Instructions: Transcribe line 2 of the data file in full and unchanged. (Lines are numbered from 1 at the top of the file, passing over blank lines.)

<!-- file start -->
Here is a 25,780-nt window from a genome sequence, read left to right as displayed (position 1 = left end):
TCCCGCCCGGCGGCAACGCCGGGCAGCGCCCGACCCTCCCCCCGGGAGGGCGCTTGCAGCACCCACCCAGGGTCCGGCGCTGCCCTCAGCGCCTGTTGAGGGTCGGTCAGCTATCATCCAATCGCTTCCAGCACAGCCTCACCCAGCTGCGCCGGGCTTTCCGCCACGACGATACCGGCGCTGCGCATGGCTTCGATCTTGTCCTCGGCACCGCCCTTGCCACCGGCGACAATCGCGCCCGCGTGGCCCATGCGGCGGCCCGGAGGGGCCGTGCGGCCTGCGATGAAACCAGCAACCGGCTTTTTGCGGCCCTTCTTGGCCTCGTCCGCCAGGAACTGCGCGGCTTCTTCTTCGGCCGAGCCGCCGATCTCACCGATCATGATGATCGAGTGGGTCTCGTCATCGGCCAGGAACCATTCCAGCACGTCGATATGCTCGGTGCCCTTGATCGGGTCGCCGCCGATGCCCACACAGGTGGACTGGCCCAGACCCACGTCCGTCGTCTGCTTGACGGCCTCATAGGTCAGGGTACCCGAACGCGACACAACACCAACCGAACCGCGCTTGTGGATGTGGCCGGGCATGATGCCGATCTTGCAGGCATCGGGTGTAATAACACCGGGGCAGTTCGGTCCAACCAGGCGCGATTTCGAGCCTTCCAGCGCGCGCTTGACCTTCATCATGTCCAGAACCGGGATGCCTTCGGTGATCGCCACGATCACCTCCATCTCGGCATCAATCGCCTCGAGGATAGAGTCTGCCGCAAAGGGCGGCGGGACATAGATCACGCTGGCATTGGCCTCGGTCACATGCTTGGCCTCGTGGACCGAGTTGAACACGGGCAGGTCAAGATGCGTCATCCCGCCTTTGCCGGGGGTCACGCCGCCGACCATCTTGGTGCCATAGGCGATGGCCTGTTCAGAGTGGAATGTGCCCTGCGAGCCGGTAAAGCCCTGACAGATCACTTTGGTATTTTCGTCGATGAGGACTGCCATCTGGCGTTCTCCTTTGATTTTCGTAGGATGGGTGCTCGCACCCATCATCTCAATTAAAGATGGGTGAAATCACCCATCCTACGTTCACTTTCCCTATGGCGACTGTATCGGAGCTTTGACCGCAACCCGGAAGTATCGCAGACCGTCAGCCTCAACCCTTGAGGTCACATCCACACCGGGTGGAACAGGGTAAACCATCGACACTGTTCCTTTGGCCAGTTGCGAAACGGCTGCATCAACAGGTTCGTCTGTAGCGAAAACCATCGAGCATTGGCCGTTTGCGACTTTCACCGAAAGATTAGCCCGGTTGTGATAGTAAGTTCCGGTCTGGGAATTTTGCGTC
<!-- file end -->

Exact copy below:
TCCCGCCCGGCGGCAACGCCGGGCAGCGCCCGACCCTCCCCCCGGGAGGGCGCTTGCAGCACCCACCCAGGGTCCGGCGCTGCCCTCAGCGCCTGTTGAGGGTCGGTCAGCTATCATCCAATCGCTTCCAGCACAGCCTCACCCAGCTGCGCCGGGCTTTCCGCCACGACGATACCGGCGCTGCGCATGGCTTCGATCTTGTCCTCGGCACCGCCCTTGCCACCGGCGACAATCGCGCCCGCGTGGCCCATGCGGCGGCCCGGAGGGGCCGTGCGGCCTGCGATGAAACCAGCAACCGGCTTTTTGCGGCCCTTCTTGGCCTCGTCCGCCAGGAACTGCGCGGCTTCTTCTTCGGCCGAGCCGCCGATCTCACCGATCATGATGATCGAGTGGGTCTCGTCATCGGCCAGGAACCATTCCAGCACGTCGATATGCTCGGTGCCCTTGATCGGGTCGCCGCCGATGCCCACACAGGTGGACTGGCCCAGACCCACGTCCGTCGTCTGCTTGACGGCCTCATAGGTCAGGGTACCCGAACGCGACACAACACCAACCGAACCGCGCTTGTGGATGTGGCCGGGCATGATGCCGATCTTGCAGGCATCGGGTGTAATAACACCGGGGCAGTTCGGTCCAACCAGGCGCGATTTCGAGCCTTCCAGCGCGCGCTTGACCTTCATCATGTCCAGAACCGGGATGCCTTCGGTGATCGCCACGATCACCTCCATCTCGGCATCAATCGCCTCGAGGATAGAGTCTGCCGCAAAGGGCGGCGGGACATAGATCACGCTGGCATTGGCCTCGGTCACATGCTTGGCCTCGTGGACCGAGTTGAACACGGGCAGGTCAAGATGCGTCATCCCGCCTTTGCCGGGGGTCACGCCGCCGACCATCTTGGTGCCATAGGCGATGGCCTGTTCAGAGTGGAATGTGCCCTGCGAGCCGGTAAAGCCCTGACAGATCACTTTGGTATTTTCGTCGATGAGGACTGCCATCTGGCGTTCTCCTTTGATTTTCGTAGGATGGGTGCTCGCACCCATCATCTCAATTAAAGATGGGTGAAATCACCCATCCTACGTTCACTTTCCCTATGGCGACTGTATCGGAGCTTTGACCGCAACCCGGAAGTATCGCAGACCGTCAGCCTCAACCCTTGAGGTCACATCCACACCGGGTGGAACAGGGTAAACCATCGACACTGTTCCTTTGGCCAGTTGCGAAACGGCTGCATCAACAGGTTCGTCTGTAGCGAAAACCATCGAGCATTGGCCGTTTGCGACTTTCACCGAAAGATTAGCCCGGTTGTGATAGTAAGTTCCGGTCTGGGAATTTTGCGTC